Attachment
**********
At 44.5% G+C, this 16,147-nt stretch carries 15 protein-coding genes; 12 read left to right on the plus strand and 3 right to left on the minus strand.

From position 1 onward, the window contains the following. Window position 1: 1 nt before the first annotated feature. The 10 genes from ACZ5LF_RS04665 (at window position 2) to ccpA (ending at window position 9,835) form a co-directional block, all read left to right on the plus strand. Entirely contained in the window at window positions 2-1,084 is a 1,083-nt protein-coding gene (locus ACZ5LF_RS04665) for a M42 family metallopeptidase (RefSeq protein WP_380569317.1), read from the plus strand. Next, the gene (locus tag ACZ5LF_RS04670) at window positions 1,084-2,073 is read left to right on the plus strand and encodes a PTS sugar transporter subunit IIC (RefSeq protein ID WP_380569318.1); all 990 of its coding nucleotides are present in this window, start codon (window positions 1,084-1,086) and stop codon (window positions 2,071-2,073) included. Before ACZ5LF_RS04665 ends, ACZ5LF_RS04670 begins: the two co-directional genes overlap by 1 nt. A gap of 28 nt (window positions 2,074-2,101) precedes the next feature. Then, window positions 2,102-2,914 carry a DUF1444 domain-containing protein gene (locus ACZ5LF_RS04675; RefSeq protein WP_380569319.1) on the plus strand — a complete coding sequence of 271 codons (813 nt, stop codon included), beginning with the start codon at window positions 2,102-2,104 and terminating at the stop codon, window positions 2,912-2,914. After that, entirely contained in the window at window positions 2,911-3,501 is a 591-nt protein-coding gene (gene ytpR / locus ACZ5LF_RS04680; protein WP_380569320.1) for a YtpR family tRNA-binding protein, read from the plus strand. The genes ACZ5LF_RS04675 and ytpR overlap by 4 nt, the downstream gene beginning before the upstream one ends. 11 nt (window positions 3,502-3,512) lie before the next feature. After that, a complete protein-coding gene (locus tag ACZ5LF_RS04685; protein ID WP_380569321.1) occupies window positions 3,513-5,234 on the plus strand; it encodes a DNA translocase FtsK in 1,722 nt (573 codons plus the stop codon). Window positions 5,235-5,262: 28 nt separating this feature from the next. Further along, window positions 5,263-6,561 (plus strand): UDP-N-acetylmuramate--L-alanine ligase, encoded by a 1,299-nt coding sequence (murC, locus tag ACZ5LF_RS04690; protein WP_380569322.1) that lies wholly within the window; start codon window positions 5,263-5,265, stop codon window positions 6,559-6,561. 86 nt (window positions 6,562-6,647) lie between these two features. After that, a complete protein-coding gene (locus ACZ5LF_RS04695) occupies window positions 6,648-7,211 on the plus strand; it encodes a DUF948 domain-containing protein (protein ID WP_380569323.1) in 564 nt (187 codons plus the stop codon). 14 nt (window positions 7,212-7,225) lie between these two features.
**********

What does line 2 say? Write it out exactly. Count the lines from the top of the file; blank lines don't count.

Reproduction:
From position 1 onward, the window contains the following. Window position 1: 1 nt before the first annotated feature. The 10 genes from ACZ5LF_RS04665 (at window position 2) to ccpA (ending at window position 9,835) form a co-directional block, all read left to right on the plus strand. Entirely contained in the window at window positions 2-1,084 is a 1,083-nt protein-coding gene (locus ACZ5LF_RS04665) for a M42 family metallopeptidase (RefSeq protein WP_380569317.1), read from the plus strand. Next, the gene (locus tag ACZ5LF_RS04670) at window positions 1,084-2,073 is read left to right on the plus strand and encodes a PTS sugar transporter subunit IIC (RefSeq protein ID WP_380569318.1); all 990 of its coding nucleotides are present in this window, start codon (window positions 1,084-1,086) and stop codon (window positions 2,071-2,073) included. Before ACZ5LF_RS04665 ends, ACZ5LF_RS04670 begins: the two co-directional genes overlap by 1 nt. A gap of 28 nt (window positions 2,074-2,101) precedes the next feature. Then, window positions 2,102-2,914 carry a DUF1444 domain-containing protein gene (locus ACZ5LF_RS04675; RefSeq protein WP_380569319.1) on the plus strand — a complete coding sequence of 271 codons (813 nt, stop codon included), beginning with the start codon at window positions 2,102-2,104 and terminating at the stop codon, window positions 2,912-2,914. After that, entirely contained in the window at window positions 2,911-3,501 is a 591-nt protein-coding gene (gene ytpR / locus ACZ5LF_RS04680; protein WP_380569320.1) for a YtpR family tRNA-binding protein, read from the plus strand. The genes ACZ5LF_RS04675 and ytpR overlap by 4 nt, the downstream gene beginning before the upstream one ends. 11 nt (window positions 3,502-3,512) lie before the next feature. After that, a complete protein-coding gene (locus tag ACZ5LF_RS04685; protein ID WP_380569321.1) occupies window positions 3,513-5,234 on the plus strand; it encodes a DNA translocase FtsK in 1,722 nt (573 codons plus the stop codon). Window positions 5,235-5,262: 28 nt separating this feature from the next. Further along, window positions 5,263-6,561 (plus strand): UDP-N-acetylmuramate--L-alanine ligase, encoded by a 1,299-nt coding sequence (murC, locus tag ACZ5LF_RS04690; protein WP_380569322.1) that lies wholly within the window; start codon window positions 5,263-5,265, stop codon window positions 6,559-6,561. 86 nt (window positions 6,562-6,647) lie between these two features. After that, a complete protein-coding gene (locus ACZ5LF_RS04695) occupies window positions 6,648-7,211 on the plus strand; it encodes a DUF948 domain-containing protein (protein ID WP_380569323.1) in 564 nt (187 codons plus the stop codon). 14 nt (window positions 7,212-7,225) lie between these two features.